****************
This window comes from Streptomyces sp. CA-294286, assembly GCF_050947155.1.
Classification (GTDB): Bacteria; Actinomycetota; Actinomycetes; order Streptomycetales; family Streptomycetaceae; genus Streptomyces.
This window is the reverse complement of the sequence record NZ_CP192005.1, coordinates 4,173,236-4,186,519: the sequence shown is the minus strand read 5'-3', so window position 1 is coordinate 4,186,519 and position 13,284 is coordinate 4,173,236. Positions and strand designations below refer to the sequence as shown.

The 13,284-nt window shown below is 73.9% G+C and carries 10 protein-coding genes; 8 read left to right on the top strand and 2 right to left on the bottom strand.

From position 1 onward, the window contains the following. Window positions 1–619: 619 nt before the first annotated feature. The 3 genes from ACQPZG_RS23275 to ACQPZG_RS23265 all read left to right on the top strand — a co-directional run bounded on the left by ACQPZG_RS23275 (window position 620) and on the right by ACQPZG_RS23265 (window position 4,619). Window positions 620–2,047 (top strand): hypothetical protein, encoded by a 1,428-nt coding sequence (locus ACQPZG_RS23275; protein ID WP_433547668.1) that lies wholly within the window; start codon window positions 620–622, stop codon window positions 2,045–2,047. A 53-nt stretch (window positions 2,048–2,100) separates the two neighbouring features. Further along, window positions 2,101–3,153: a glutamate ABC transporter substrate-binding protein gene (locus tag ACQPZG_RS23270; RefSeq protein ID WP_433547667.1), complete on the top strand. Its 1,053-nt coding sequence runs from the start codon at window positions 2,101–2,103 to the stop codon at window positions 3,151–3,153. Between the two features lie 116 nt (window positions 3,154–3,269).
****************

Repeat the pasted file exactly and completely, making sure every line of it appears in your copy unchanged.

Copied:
This window comes from Streptomyces sp. CA-294286, assembly GCF_050947155.1.
Classification (GTDB): Bacteria; Actinomycetota; Actinomycetes; order Streptomycetales; family Streptomycetaceae; genus Streptomyces.
This window is the reverse complement of the sequence record NZ_CP192005.1, coordinates 4,173,236-4,186,519: the sequence shown is the minus strand read 5'-3', so window position 1 is coordinate 4,186,519 and position 13,284 is coordinate 4,173,236. Positions and strand designations below refer to the sequence as shown.

The 13,284-nt window shown below is 73.9% G+C and carries 10 protein-coding genes; 8 read left to right on the top strand and 2 right to left on the bottom strand.

From position 1 onward, the window contains the following. Window positions 1–619: 619 nt before the first annotated feature. The 3 genes from ACQPZG_RS23275 to ACQPZG_RS23265 all read left to right on the top strand — a co-directional run bounded on the left by ACQPZG_RS23275 (window position 620) and on the right by ACQPZG_RS23265 (window position 4,619). Window positions 620–2,047 (top strand): hypothetical protein, encoded by a 1,428-nt coding sequence (locus ACQPZG_RS23275; protein ID WP_433547668.1) that lies wholly within the window; start codon window positions 620–622, stop codon window positions 2,045–2,047. A 53-nt stretch (window positions 2,048–2,100) separates the two neighbouring features. Further along, window positions 2,101–3,153: a glutamate ABC transporter substrate-binding protein gene (locus tag ACQPZG_RS23270; RefSeq protein ID WP_433547667.1), complete on the top strand. Its 1,053-nt coding sequence runs from the start codon at window positions 2,101–2,103 to the stop codon at window positions 3,151–3,153. Between the two features lie 116 nt (window positions 3,154–3,269).